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Risks of Buy and Hold Strategy - myStocks: Opinion and Commentary

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Risks of Buy and Hold Strategy

By Rufus Mwanyasi (myStocks Contributors)
Comments Wednesday, May 13, 2015 at 9:59 AM EAT

Sometimes having an active buying strategy is better than buying and holding. The underlying reasoning is quite straightforward: you have no assurance that the stock or the market will actually give you reasonable returns over the long term. As such, the best that you can do is realise that equity partnerships tend to be quite profitable in the long-term if complemented by an investing strategy and keeping this dependable mind-set throughout your investing career.

Consider averages of the investment period dating back to 1999. Over 17 years equity investors earned a yearly average of 3.27%. During this period, 5-year rolling returns showed no returns above 10% (commonly used benchmark return for long-term stock investments) except in the periods ending in 2005 and 2006. Even with these outperforming years, someone might argue as representing periods of irrational exuberance.10-year rolling returns had only the period ending in 2010 with a return above 10%.Think about that. Buy-and-hold fell flat on its face. Obviously, no investor would want such low returns.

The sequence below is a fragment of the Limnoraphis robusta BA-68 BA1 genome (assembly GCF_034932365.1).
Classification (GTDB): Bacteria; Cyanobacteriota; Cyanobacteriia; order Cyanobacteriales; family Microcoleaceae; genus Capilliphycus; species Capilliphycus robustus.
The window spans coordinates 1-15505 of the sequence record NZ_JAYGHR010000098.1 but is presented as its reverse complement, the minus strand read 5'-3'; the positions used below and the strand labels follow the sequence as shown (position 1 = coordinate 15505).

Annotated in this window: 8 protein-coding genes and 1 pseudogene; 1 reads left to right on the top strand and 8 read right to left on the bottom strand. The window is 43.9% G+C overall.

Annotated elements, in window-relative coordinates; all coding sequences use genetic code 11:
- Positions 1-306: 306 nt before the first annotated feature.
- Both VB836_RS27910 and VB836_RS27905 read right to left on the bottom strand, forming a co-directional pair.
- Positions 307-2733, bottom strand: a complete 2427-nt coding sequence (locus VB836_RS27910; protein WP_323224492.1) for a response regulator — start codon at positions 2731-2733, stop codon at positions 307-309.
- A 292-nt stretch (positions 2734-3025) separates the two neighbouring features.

YearChange in Index (December)% Annual Return (Ex Div)Value of KES 1 in 1999-20145 Year Annualised Return10 year Annualised Return
19992,303-22.25%0.78  
20001,913-16.93%0.65  
20011,355-29.17%0.46  
20021,3630.59%0.46  
20032,738100.88%0.923.52% 
20042,9467.60%0.999.02% 
20053,97334.86%1.3424.00% 
20065,64542.08%1.9132.87% 
20075,445-3.54%1.8414.74% 
20083,521-35.34%1.193.63%4.34%
20093,247-7.78%1.10-3.96%5.43%
20104,43336.53%1.50-4.72%12.58%
20113,205-27.70%1.08-10.06%8.93%
20124,13328.95%1.403.26%4.20%
20134,92719.21%1.668.70%5.28%
20145,1223.95%1.732.93%2.57%

Whereas wealth generation is not everyone's focus, for the majority it is. Investors are better appreciating that the true riskiness of an investment is not entirely measured by beta, but rather by passivity of an investment strategy that causes its owner a loss of purchasing power over his/her contemplated holding period. In other words, investors are better off taking advantage of beta risk (price fluctuations) to ‘’buy low-and-sell high’’ in order to deliver increasing purchasing power over their holding period as opposed to ‘’buying-and-holding’’.

The takeaway is simple; since the basic game of ‘’passive investing’’ is so unfavorable, I believe, it’s a terrible mistake to try to continue down this path. The risks of not meeting your investment targets are huge. You are be best served choosing an active strategy that is suitable for your investment needs and apply it consistently and compounding will make up for the many ‘’valuation missteps’’ while simultaneously providing reasonable results.

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